Energy storage and installed wind capacity requirements for the substitution of fossil fuels in the electricity generation sectorShow full item record
Energy storage and installed wind capacity requirements for the substitution of fossil fuels in the electricity generation sector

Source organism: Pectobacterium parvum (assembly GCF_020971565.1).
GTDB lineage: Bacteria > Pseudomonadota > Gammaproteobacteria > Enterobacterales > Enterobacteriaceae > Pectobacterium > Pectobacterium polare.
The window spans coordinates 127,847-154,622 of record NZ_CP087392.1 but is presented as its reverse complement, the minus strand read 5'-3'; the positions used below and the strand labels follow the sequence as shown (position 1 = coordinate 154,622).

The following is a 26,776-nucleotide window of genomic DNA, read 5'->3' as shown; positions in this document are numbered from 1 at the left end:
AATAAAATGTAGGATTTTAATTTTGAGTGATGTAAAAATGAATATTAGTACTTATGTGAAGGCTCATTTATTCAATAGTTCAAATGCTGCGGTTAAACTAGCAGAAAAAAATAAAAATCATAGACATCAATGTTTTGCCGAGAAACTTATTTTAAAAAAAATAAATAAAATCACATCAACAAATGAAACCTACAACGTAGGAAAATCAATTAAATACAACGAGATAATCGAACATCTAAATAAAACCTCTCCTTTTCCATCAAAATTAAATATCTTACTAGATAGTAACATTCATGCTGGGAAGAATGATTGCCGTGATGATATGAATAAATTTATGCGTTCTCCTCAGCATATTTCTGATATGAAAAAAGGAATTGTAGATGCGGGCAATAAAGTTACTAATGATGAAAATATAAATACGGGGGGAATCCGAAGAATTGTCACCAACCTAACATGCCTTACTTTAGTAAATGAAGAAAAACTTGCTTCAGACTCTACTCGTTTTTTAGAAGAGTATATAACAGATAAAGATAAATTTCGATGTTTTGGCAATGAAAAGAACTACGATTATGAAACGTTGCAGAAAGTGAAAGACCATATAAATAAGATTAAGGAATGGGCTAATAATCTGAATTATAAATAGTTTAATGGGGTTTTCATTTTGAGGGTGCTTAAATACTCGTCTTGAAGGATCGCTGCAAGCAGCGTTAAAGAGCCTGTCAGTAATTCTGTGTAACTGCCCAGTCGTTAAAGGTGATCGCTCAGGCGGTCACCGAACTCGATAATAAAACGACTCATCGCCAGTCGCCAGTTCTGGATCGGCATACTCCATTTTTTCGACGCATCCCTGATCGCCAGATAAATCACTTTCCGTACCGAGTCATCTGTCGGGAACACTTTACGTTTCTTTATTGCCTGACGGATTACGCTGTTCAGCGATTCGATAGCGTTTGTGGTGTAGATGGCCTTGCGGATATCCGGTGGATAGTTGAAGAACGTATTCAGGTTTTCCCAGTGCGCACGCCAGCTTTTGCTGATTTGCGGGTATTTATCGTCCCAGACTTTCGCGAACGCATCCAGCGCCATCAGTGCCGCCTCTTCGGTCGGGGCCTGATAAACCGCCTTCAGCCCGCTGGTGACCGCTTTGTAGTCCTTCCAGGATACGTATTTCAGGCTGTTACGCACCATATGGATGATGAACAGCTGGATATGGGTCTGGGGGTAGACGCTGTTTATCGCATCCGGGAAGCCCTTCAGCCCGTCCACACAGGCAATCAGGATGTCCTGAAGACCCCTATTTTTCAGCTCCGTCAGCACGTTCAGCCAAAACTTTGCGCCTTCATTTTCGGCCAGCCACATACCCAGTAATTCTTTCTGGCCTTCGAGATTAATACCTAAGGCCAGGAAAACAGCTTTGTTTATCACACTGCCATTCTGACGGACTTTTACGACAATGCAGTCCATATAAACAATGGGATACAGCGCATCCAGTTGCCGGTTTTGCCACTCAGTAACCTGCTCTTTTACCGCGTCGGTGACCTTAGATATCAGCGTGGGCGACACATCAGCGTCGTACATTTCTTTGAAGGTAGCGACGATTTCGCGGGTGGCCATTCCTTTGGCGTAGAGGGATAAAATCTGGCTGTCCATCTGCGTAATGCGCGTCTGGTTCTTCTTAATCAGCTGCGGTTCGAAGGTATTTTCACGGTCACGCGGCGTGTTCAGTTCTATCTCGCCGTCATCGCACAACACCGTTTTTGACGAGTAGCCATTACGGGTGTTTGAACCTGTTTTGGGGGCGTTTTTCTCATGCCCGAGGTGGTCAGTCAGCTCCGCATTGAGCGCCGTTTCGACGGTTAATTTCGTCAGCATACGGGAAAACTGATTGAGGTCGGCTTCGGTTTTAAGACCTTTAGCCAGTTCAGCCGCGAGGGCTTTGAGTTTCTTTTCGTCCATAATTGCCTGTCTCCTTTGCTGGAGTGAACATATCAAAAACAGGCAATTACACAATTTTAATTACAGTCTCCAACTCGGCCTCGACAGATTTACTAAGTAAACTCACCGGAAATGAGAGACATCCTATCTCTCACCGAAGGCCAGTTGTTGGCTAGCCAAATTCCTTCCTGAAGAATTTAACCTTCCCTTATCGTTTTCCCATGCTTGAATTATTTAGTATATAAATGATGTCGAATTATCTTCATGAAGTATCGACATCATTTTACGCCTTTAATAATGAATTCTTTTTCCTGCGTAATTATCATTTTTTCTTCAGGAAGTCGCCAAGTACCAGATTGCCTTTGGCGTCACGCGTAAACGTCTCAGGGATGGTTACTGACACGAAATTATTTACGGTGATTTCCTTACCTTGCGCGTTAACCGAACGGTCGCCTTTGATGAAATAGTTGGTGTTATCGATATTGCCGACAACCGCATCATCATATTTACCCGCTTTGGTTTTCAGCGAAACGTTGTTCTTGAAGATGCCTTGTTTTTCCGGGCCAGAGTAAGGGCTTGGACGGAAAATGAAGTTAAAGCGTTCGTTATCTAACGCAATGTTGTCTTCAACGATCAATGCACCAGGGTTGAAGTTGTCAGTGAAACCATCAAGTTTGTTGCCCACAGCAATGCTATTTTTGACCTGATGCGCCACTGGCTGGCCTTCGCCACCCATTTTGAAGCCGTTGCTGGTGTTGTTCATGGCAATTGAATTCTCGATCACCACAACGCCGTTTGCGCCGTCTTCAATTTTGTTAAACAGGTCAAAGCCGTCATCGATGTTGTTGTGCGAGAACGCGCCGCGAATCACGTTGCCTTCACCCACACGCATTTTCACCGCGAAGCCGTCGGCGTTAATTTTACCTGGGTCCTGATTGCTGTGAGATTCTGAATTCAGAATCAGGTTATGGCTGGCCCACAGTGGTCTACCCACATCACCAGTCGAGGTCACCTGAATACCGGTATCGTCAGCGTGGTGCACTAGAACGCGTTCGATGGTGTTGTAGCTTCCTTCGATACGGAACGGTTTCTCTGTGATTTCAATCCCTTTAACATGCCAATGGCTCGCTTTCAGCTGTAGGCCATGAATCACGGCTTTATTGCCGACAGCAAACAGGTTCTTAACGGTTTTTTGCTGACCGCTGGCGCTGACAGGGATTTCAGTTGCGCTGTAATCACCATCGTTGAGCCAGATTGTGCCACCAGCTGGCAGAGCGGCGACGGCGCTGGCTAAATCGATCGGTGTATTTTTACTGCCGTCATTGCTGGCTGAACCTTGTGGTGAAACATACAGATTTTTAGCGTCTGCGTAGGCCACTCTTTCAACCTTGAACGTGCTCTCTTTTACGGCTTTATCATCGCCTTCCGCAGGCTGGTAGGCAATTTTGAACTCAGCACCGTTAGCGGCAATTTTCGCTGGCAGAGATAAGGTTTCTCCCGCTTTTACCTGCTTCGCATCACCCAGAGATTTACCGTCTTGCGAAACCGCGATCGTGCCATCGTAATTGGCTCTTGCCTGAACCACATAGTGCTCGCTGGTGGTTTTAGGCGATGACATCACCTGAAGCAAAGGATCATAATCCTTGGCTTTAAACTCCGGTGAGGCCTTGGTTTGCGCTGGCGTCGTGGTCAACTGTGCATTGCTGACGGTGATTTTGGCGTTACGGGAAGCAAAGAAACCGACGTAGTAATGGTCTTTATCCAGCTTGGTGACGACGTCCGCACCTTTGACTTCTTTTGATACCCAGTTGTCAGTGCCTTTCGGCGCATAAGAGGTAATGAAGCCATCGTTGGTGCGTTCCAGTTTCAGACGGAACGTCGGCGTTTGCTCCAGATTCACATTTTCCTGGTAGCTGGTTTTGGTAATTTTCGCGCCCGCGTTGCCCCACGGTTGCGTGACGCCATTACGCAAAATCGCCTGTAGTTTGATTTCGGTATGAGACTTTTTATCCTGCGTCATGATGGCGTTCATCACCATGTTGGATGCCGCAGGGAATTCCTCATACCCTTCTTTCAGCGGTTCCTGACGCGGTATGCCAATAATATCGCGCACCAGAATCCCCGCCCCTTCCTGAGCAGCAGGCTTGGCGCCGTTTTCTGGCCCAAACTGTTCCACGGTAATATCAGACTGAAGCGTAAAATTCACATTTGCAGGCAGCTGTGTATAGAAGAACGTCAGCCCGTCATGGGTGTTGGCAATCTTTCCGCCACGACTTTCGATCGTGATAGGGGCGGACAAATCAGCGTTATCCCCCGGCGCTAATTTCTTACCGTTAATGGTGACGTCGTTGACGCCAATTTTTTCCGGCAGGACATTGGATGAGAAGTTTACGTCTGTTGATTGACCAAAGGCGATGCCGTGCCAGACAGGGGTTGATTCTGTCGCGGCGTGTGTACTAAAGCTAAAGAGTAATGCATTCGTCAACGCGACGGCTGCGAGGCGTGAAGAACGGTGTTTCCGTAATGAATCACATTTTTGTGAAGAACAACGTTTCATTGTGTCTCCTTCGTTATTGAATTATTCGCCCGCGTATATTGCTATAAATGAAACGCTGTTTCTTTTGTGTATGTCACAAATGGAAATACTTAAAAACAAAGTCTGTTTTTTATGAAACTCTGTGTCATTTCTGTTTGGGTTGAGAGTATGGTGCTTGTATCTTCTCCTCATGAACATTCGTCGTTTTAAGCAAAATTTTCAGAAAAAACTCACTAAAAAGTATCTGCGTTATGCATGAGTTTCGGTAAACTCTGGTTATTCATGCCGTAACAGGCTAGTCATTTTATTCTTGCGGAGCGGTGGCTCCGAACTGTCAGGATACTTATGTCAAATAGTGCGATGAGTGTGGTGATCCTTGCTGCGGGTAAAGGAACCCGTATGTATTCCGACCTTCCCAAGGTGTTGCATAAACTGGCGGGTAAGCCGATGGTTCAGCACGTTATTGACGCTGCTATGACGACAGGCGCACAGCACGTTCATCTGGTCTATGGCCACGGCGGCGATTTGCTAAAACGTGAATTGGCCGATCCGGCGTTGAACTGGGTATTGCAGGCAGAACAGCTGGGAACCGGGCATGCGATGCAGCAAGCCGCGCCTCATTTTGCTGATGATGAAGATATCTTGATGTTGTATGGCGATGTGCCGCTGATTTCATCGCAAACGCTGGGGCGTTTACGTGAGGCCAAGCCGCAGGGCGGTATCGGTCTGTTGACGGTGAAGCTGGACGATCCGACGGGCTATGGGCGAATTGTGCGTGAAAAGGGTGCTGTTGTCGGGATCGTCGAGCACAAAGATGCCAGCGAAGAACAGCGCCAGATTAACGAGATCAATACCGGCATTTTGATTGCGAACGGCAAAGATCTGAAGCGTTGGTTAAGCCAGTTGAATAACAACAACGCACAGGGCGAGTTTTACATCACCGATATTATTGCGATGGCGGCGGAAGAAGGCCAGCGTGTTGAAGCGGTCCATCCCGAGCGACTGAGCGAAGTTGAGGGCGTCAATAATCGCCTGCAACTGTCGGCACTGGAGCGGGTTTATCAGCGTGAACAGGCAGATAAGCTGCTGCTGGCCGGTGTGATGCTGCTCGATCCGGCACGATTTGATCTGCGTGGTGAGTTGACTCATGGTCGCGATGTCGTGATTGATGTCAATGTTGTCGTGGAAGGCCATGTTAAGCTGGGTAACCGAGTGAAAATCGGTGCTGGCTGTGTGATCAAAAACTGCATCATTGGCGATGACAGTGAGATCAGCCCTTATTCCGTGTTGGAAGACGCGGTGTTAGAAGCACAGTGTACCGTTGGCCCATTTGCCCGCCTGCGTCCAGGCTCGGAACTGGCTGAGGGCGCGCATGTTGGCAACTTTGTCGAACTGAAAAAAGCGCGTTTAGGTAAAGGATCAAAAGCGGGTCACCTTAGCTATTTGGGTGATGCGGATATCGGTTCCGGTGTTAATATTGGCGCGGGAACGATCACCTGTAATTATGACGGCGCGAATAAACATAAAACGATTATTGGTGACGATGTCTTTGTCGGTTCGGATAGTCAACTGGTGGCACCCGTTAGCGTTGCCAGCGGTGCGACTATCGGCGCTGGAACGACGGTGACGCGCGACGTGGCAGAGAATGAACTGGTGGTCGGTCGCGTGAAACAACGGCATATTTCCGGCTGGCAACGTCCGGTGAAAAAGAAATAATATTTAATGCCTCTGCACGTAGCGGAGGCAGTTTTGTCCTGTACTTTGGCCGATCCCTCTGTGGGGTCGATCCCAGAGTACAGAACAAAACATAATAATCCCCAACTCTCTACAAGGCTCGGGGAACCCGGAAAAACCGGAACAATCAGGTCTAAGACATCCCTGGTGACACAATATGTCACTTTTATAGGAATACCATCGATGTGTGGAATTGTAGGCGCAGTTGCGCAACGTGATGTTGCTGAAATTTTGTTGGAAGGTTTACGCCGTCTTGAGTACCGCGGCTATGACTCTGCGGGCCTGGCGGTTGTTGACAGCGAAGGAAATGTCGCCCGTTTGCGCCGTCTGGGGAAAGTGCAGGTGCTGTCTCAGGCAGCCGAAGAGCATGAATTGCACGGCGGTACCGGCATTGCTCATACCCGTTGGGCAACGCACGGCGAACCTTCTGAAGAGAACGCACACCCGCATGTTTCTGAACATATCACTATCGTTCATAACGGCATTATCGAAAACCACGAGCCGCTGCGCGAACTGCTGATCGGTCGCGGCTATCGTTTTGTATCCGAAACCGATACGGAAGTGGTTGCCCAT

The impending adverse effects of Global Climate Change encourages the substitution of fossil fuels with non-carbon sources for electricity generation. However, while fossil fuel power plants may generate electric power at demand, the most abundant renewable energy sources–wind and solar–are intermittent or periodically variable. This necessitates the development of adequate energy storage at the utility/grid level. Using actual data for the hourly energy demand in the ERCOT electricity grid, this study examines the electricity supply-demand equilibrium and determines the necessary energy storage capacity for the substitution, first, of the coal power plants and, secondly, of all the fossil fuel power plants. The calculations show that, if the natural gas, intermediate-load power plants continue to be available, all coal units may be substituted with wind farms without the need for energy storage. When all the fossil fuel units are to be substituted, significant energy storage capacity is required, approximately 45.3 million m3. The calculations also show that the further development of nuclear energy and additional solar energy units reduce the requirements for energy storage and, also lessen the energy dissipation in the storage-recovery process.